In spring each year I, like most bat-workers champ at the bit, waiting for the survey season to kick off in May. I can't resist looking at some of my favourite roosts, to see if any bats have arrived yet. A couple of weeks ago I spent a fruitless evening watching the roof of our cottage, to see if any of our resident Common Pipistrelles had showed up yet - they hadn't.
Last week Charlotte Meyer-Wilson and I visited one of our favourite Soprano Pipistrelle maternity roosts to see what was happening. In summer around 1,000 bats occupy this roost, but we were happy to see 13, especially as we were playing with an infra-red video camera, which allowed us to see into the roost entrance and watch the bats moving around and interacting, prior to emerging.
It's at this time of year that I watch out for what I think of as the 'harbingers of spring' - three common hedgerow plants that flower early and stand out, each one showing that the bat season is a little closer.
The first to appear is Coltsfoot (Tussilago farfara), its cheerful yellow flowers poking through the flattened mat of last year's dead vegetation. Its chunky, scaley stem is almost a reminder that it's tough and flowers before anything else round here.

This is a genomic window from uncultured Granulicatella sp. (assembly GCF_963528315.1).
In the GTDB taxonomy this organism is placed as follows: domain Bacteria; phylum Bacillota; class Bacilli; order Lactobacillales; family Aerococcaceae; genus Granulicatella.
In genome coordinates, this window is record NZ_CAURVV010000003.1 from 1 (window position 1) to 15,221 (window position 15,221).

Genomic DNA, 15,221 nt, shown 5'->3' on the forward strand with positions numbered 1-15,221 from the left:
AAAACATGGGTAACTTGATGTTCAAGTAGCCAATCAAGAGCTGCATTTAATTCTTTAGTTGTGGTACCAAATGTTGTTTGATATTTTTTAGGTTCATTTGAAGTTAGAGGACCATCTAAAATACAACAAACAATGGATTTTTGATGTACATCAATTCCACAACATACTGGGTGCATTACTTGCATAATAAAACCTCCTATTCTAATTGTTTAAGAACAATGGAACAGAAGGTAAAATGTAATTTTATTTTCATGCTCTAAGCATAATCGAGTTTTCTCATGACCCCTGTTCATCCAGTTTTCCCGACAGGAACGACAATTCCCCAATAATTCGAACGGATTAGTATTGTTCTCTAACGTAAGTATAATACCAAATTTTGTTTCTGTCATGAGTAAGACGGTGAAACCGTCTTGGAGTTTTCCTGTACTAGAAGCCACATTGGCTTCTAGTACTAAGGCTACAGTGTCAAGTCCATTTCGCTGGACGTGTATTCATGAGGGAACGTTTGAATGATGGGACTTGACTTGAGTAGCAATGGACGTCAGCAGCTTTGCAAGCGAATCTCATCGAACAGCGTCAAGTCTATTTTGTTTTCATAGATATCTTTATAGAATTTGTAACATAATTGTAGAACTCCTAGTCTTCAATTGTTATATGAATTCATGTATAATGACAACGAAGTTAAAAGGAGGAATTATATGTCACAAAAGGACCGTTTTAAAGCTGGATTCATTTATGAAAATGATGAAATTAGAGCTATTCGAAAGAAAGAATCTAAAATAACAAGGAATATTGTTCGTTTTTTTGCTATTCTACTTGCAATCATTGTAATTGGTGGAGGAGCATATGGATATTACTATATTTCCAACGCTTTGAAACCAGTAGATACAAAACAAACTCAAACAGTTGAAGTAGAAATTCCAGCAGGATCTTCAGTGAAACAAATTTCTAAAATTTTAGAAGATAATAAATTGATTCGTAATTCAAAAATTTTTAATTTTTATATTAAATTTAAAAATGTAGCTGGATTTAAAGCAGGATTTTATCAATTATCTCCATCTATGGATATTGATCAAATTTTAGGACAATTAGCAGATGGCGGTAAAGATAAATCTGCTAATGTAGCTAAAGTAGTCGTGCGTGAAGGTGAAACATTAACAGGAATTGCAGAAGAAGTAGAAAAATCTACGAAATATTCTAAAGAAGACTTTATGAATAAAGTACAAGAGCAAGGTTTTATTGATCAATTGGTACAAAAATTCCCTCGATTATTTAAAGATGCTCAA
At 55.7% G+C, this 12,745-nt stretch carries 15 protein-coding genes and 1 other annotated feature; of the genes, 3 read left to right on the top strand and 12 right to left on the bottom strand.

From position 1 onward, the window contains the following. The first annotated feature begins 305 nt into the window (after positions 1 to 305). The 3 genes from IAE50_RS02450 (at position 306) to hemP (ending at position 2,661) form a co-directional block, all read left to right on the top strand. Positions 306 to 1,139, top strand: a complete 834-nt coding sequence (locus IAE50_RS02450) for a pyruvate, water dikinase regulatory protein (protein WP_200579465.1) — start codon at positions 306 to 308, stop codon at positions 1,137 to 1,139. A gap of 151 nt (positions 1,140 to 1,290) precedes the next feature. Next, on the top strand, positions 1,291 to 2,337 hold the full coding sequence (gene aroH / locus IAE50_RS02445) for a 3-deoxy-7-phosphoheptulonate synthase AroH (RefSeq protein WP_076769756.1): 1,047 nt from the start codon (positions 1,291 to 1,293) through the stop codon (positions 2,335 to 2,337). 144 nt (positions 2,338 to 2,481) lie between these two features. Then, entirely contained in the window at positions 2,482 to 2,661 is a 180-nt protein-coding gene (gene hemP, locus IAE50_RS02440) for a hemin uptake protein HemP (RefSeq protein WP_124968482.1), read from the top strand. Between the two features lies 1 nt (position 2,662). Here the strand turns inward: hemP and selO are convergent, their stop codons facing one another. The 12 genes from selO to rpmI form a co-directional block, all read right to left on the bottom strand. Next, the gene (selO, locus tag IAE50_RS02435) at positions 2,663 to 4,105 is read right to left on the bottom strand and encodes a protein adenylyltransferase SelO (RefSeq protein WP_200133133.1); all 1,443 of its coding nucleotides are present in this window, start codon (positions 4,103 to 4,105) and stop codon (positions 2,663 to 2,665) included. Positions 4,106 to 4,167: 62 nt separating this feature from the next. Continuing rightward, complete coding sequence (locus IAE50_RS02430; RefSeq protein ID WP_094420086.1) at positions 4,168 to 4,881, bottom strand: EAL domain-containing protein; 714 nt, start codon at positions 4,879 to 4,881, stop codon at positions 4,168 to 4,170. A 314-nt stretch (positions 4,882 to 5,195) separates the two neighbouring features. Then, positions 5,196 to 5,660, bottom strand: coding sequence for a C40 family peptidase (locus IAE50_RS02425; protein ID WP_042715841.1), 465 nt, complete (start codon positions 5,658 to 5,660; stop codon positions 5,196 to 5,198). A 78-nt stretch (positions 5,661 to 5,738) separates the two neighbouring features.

My third botanical harbinger of spring is Garlic Mustard (Alliaria petiolata). Following on from the other two, the speed at which their tall stems zoom up in every hedgerow is amazing, allowing them to flower and set seed before they’re overwhelmed by the mass of species that follow.
When garlic mustard shows I know that within 1-2 weeks the hedgerows will, for a brief period, be awash with swaying white Garlic mustard flowers. And that means it's time for the bat survey season to start, which puts an even bigger smile on my face!Keep up to date with the latest posts Facebook.com/Davidsbatblog